New broadband network to be offered in LC, Sulphur, Westlake
Published 1:10 pm Wednesday, September 8, 2021
Vexus Fiber, a company based in Lubbock, Texas, joined local officials at the Seed Center Wednesday to announce a $50 million investment in a new fiber broadband network that will serve residential and commercial customers in Lake Charles, Sulphur and Westlake.
Jim Gleason, president/CEO of Vexus Fiber, said construction should start in the early part of 2022 and take more than two years to complete. The goal, he said, is to get a significant share of the market for customers in those three cities and provide a better-performing, high-capacity broadband network. Vexus also operates in Hammond, and Covington, as well as several Texas markets, such as Amarillo, Abilene and Wichita Falls.
“We believe that this is an area that has a clear need for a new broadband provider,” Gleason said. “What we see now in the needs of broadband consumers is an entirely new network that can provide the services needed not only now, but into the future.”
Gleason said Vexus will be competing directly with other providers in the area — Suddenlink Communications and AT&T. After Hurricane Laura’s landfall in August 2020, Southwest Louisiana residents and officials strongly criticized Suddenlink for its slow response in restoring internet service and its poor communication with customers. Gleason said Vexus operates more as a regional company, compared to the larger national companies.
Gleason said the new fiber optic networks will be “future proof” and will continue to work during a massive power outage. He said the network will differ from the typical copper-based broadband networks that are upgraded over time.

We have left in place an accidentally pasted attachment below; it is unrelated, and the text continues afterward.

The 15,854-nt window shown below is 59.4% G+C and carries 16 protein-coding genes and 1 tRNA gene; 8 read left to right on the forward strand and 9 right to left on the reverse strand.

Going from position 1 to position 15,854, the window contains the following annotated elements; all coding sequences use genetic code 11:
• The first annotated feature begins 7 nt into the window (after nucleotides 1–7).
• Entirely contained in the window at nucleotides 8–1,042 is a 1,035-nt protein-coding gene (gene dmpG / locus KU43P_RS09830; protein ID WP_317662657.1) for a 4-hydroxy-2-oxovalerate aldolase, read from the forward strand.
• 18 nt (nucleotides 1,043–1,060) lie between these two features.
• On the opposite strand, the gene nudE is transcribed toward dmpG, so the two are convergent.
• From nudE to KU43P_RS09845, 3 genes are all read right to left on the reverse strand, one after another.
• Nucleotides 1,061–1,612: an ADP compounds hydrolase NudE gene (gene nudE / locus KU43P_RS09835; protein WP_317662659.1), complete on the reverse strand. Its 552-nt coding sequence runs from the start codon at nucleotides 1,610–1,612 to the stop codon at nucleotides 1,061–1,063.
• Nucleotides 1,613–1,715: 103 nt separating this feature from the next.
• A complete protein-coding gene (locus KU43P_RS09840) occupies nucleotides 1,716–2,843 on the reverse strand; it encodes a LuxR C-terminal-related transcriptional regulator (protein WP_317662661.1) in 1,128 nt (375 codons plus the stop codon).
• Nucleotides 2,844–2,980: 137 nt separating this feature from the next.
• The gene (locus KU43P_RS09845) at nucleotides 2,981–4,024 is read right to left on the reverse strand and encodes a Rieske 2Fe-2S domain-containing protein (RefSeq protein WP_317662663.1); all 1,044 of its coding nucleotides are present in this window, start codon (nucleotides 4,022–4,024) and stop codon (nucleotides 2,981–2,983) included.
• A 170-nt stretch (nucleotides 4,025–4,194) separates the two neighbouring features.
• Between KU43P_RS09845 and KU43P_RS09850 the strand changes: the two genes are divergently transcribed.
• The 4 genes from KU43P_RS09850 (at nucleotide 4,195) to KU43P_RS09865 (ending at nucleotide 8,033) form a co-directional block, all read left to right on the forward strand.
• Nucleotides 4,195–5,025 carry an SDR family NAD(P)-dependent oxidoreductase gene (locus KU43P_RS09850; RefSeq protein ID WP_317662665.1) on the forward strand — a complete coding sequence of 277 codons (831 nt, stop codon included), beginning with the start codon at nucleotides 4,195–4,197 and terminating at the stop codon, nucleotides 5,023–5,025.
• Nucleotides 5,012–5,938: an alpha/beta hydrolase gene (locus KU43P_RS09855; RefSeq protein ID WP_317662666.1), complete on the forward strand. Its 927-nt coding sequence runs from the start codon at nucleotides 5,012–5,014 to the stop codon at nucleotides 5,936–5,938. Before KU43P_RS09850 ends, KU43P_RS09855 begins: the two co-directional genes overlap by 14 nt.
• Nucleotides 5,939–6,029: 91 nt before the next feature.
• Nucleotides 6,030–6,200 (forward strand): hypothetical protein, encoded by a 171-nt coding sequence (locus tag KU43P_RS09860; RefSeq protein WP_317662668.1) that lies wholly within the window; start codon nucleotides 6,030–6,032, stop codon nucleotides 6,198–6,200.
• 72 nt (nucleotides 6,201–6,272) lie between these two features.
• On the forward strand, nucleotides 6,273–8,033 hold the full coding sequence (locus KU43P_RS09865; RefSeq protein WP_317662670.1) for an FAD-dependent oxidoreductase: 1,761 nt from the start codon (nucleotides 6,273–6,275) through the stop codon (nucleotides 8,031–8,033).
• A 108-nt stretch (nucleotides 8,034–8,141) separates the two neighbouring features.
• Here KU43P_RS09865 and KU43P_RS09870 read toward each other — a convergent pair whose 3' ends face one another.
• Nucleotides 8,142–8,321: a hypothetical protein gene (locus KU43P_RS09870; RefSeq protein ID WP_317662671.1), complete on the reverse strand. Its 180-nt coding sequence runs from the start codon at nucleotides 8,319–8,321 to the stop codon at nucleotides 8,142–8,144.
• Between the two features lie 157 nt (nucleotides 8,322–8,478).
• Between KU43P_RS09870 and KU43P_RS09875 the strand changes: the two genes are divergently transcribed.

Gleason said Vexus Fiber focuses on serving medium-sized cities, like Lake Charles, as well as smaller towns.
“It’s really just a terrific fit for us,” Gleason said. “We look for growing economies. This area is really a thriving part of the country, but also really fits our community size.”
Gleason said the changes that stemmed from the COVID-19 pandemic, including Zoom and other virtual meetings, saw a huge growth in bandwidth consumption. Existing networks had a hard time keeping up with the demand, he said.
“As things have started to reopen, bandwidth has not dropped,” he said.
Gleason said the Vexus-run networks in areas impacted by Hurricane Ida have performed well, even after the Category 4 storm made landfall Aug. 29.
“If you had a generator, you had broadband service,” he said.
Gleason said Vexus plans to open an office in Lake Charles and hire a general manager. Up to 80 construction workers will be hired for the project, and the effort will employ 35-40 full-time employees, he said.
The engineering process is expected to begin within the month and take 4-5 months to complete, Gleason said. In addition to broadband, Vexus will also offer television and telephone service.
Lake Charles Mayor Nic Hunter said the city does not offer a monopoly for an internet or cable provider. He said Vexus’ investment will raise property values and make the Southwest Louisiana region more attractive for start-up businesses looking to invest, especially as more companies rely solely on internet access to operate.
“Today is a good day for the city,” he said. “(Vexus) knows this community is on the rebound. Competition is a good thing.”
Sulphur Mayor Mike Danahay said he witnessed a major interruption of broadband internet service following Hurricane Laura.
“I cannot tell you how many times the calls that I got, asking me why we didn’t have more competition in that field,” he said. “This is an exciting moment for us to know that Vexus is going to be on the ground.”
Westlake Mayor Bob Hardey said the city needs a quality internet provider.
“Southwest Louisiana needs a change, no doubt,” he said.
Gleason said Vexus is also building a network in Tyler, Texas.